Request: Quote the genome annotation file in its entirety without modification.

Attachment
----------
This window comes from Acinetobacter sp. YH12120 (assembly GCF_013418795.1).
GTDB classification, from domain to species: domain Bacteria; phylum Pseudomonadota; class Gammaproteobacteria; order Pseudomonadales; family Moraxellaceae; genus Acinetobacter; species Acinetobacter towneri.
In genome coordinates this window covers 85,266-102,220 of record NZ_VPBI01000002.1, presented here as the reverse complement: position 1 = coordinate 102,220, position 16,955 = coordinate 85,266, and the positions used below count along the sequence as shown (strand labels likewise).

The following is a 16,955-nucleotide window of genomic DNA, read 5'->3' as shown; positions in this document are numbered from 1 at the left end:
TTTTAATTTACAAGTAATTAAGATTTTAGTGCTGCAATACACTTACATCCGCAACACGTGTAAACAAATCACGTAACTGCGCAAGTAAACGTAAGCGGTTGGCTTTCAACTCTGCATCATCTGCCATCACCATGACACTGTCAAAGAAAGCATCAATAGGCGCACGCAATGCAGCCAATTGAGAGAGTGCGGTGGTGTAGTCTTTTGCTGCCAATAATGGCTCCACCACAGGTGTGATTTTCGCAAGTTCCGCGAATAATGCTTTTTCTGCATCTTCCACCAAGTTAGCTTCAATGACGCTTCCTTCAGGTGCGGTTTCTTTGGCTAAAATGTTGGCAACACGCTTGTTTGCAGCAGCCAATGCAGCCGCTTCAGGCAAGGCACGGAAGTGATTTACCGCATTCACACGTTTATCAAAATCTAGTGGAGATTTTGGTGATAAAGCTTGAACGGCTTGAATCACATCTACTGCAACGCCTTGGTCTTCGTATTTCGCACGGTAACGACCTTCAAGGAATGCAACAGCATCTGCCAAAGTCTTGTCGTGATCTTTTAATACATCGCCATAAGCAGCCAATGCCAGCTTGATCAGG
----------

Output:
This window comes from Acinetobacter sp. YH12120 (assembly GCF_013418795.1).
GTDB classification, from domain to species: domain Bacteria; phylum Pseudomonadota; class Gammaproteobacteria; order Pseudomonadales; family Moraxellaceae; genus Acinetobacter; species Acinetobacter towneri.
In genome coordinates this window covers 85,266-102,220 of record NZ_VPBI01000002.1, presented here as the reverse complement: position 1 = coordinate 102,220, position 16,955 = coordinate 85,266, and the positions used below count along the sequence as shown (strand labels likewise).

The following is a 16,955-nucleotide window of genomic DNA, read 5'->3' as shown; positions in this document are numbered from 1 at the left end:
TTTTAATTTACAAGTAATTAAGATTTTAGTGCTGCAATACACTTACATCCGCAACACGTGTAAACAAATCACGTAACTGCGCAAGTAAACGTAAGCGGTTGGCTTTCAACTCTGCATCATCTGCCATCACCATGACACTGTCAAAGAAAGCATCAATAGGCGCACGCAATGCAGCCAATTGAGAGAGTGCGGTGGTGTAGTCTTTTGCTGCCAATAATGGCTCCACCACAGGTGTGATTTTCGCAAGTTCCGCGAATAATGCTTTTTCTGCATCTTCCACCAAGTTAGCTTCAATGACGCTTCCTTCAGGTGCGGTTTCTTTGGCTAAAATGTTGGCAACACGCTTGTTTGCAGCAGCCAATGCAGCCGCTTCAGGCAAGGCACGGAAGTGATTTACCGCATTCACACGTTTATCAAAATCTAGTGGAGATTTTGGTGATAAAGCTTGAACGGCTTGAATCACATCTACTGCAACGCCTTGGTCTTCGTATTTCGCACGGTAACGACCTTCAAGGAATGCAACAGCATCTGCCAAAGTCTTGTCGTGATCTTTTAATACATCGCCATAAGCAGCCAATGCCAGCTTGATCAGG